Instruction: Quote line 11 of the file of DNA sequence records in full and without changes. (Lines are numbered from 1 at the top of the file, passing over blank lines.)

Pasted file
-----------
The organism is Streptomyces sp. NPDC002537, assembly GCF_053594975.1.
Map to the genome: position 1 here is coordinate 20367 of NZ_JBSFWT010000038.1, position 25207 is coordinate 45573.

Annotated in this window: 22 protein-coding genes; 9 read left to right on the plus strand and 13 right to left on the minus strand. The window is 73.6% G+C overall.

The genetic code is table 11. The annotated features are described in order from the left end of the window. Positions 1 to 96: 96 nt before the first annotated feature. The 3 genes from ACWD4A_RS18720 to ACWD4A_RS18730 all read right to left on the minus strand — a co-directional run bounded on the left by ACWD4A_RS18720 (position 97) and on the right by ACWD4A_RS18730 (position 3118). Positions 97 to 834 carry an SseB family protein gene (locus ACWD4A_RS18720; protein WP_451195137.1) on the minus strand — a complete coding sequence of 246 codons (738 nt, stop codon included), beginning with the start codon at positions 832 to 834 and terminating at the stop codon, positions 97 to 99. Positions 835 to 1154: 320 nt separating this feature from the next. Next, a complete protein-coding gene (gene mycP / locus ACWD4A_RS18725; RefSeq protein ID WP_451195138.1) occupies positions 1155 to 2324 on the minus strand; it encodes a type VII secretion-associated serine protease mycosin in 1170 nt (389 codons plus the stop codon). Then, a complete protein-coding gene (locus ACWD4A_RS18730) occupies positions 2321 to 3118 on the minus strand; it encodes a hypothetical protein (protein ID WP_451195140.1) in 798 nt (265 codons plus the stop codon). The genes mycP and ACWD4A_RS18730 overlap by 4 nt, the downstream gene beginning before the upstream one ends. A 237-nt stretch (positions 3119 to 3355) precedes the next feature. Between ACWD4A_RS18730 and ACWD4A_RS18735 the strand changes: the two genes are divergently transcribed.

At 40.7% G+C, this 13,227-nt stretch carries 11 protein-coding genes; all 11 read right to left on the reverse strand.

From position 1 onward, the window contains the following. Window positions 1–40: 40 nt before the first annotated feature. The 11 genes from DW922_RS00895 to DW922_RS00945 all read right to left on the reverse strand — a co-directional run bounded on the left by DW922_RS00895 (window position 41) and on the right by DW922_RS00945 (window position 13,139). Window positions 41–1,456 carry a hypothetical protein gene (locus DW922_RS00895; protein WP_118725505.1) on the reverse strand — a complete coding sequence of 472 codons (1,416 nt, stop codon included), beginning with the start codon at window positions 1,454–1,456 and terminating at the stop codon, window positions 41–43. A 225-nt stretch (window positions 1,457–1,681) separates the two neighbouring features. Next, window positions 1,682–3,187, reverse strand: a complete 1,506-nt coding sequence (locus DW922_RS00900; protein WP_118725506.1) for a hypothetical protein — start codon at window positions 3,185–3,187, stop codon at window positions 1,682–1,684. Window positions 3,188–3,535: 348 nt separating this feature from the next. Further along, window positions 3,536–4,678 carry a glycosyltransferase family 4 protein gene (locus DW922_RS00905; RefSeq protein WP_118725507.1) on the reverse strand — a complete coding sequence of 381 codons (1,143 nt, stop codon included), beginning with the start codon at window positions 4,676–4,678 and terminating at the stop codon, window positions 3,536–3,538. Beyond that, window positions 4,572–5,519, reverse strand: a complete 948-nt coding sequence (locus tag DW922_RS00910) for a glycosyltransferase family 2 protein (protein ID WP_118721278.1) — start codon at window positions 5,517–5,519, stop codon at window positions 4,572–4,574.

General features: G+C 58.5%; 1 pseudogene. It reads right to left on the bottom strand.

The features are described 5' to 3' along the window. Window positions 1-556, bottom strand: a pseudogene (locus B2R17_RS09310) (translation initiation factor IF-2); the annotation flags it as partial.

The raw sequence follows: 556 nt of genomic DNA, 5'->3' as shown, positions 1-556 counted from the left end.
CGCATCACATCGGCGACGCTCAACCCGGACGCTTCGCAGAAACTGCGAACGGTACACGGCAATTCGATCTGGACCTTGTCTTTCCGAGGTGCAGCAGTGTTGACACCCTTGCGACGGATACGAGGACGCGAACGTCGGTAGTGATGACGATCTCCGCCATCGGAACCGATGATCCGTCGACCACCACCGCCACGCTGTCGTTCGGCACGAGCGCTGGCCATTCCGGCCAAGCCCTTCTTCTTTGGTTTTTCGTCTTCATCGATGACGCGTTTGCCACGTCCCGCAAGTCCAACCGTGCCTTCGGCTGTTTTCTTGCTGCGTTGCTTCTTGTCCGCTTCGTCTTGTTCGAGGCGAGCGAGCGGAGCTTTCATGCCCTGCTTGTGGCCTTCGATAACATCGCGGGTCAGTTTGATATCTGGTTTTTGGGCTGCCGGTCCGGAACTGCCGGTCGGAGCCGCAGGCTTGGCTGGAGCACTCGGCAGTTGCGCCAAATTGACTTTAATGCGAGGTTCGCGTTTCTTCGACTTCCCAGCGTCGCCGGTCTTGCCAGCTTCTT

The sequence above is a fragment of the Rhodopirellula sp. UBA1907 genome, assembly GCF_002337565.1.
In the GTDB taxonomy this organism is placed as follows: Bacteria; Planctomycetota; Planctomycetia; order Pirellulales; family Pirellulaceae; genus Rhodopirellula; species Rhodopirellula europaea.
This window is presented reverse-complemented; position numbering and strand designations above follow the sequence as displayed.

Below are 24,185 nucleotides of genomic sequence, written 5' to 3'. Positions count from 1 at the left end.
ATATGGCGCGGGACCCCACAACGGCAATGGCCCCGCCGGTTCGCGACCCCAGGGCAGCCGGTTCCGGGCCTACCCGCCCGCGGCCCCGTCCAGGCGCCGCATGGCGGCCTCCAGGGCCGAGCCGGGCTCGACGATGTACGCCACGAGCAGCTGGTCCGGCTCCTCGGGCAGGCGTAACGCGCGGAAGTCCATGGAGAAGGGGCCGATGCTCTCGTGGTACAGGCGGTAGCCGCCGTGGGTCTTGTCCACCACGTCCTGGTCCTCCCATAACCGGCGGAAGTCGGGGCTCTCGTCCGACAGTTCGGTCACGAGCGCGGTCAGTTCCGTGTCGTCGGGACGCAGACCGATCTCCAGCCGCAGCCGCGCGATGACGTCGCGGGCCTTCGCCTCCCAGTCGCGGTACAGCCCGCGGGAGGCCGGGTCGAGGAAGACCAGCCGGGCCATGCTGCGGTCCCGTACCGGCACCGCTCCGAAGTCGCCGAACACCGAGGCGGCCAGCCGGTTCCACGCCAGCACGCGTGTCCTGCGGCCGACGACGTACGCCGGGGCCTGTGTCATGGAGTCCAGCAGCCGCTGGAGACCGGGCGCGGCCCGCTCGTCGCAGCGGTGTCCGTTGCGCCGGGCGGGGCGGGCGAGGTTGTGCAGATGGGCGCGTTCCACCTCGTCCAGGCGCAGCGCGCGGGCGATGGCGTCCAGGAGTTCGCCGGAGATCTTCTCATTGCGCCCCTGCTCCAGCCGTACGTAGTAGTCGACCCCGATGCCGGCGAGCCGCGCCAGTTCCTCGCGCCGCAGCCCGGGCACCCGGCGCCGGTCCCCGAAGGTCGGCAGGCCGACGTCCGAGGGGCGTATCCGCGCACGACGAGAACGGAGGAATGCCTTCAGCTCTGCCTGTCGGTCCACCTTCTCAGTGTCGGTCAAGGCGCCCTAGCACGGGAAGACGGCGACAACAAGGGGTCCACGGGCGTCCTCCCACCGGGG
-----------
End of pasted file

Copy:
The sequence above is a fragment of the Rhodopirellula sp. UBA1907 genome, assembly GCF_002337565.1.